Thursday, July 14, 2011

Review: The Rules of Engagement

This review of The Rules of  Engagement was written by Jess at Park Benches & Bookends.

The Rules of Engagement is my first Brookner read and I purposely did not read any other reviews or anything about the author so I could read with a completely open mind.

The book is narrated by Elizabeth, a woman born into privilege but a little too late to be part of the woman’s new sexual and liberal freedoms during the decades following the sixties (a fact the reader is constantly reminded of). Elizabeth instead goes down a very traditional 1950s path. She marries a man much older than herself and settles into a moderately happy but passionless marriage, passion is supplied to her from her married lover. When her husband dies she lives a solitude life, never working, never doing anything really aside from going for long walks around London and keeping an eye on her oldest friend Betsy.

Betsy in contrast first lives in Paris involving herself in a passionate affair for many years but when she eventually returns to London her decisions shake up and impact Elizabeth’s life.

Not a huge amount actually happens in this book, all the exciting stuff is going on in Betsy’s life of which we only hear a small portion of from Elizabeth. The writing has a melancholic feel to it as Elizabeth ponders over her situation and the awful people in her life. At first I liked the book as I’m quite happy to read books with little plot. The beginnings of Elizabeth’s marriage along with her bore of a husband lead me to think it was all going to be a bit Madame Bovary and the sad demise of Betsy going from sparkly, innocent, young women in Paris to being sucked into the dreary life of Elizabeth’s London was well done.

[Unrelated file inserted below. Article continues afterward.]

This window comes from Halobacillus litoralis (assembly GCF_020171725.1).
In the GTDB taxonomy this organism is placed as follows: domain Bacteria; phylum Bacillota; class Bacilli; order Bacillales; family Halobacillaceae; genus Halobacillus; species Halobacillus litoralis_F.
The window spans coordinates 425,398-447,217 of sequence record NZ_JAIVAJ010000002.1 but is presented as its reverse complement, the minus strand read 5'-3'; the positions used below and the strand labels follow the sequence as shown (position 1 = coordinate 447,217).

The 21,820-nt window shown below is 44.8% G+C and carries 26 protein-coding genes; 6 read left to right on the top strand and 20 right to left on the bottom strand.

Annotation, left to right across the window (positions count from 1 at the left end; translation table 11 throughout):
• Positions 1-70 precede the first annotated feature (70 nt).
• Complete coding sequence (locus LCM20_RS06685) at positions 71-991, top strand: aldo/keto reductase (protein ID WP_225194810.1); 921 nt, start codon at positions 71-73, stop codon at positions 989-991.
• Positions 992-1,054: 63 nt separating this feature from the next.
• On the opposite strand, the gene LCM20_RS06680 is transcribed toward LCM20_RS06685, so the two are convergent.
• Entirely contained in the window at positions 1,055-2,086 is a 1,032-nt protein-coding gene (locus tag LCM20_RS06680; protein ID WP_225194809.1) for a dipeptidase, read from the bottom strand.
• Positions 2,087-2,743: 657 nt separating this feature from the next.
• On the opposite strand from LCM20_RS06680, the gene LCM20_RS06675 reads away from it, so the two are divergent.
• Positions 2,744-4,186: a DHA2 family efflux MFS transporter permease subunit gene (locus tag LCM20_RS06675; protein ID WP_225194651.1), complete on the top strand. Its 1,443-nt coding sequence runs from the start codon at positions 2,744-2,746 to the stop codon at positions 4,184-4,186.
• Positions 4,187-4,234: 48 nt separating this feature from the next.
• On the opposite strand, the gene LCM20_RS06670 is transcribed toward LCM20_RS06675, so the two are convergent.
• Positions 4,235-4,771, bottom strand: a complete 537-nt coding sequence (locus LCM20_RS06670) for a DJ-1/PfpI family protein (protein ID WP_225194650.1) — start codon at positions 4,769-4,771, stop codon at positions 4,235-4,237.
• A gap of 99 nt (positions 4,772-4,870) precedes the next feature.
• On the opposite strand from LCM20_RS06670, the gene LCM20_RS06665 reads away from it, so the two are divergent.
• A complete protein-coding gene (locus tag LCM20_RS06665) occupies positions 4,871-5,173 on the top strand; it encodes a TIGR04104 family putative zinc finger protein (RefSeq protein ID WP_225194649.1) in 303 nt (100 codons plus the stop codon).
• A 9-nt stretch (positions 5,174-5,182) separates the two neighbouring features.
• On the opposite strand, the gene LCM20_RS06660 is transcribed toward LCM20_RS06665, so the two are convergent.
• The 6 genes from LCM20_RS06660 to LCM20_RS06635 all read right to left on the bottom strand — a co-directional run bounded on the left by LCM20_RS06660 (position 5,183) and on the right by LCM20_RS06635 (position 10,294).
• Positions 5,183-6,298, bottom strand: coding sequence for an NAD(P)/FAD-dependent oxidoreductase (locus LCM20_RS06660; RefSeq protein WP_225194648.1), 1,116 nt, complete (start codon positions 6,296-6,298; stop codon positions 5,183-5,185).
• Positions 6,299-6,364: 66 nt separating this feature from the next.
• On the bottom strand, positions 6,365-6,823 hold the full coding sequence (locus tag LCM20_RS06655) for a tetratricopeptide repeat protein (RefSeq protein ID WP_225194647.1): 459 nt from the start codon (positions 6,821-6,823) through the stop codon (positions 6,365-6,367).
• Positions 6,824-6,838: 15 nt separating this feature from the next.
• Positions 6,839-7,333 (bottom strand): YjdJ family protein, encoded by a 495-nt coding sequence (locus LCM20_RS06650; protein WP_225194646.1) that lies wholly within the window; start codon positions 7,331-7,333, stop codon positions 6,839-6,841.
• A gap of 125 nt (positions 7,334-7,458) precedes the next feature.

But by the end I got very frustrated with Elizabeth. Elizabeth is an observer who does not get involved with anything. Elizabeth ponders over going aboard, taking an evening class, getting a job but never actually even coming close to doing these things. Her excuse is always the ‘well I was born too late as a women to do anything with my life’ this might work over a period of small time but not over several decades. Just like Elizabeth's life, it all became very dull.

In conclusion I can only think that this novel would have worked much better as a novella which the novel would be if Elizabeth’s repetitive ramblings were removed.

Annabel from Gaskella has also recently posted a review of this book in which she says "The Rules of Engagement is one for Brookner completists, first time readers should probably start elsewhere" I think I’ll take her advice and read another Brookner novel before making my mind up completely.

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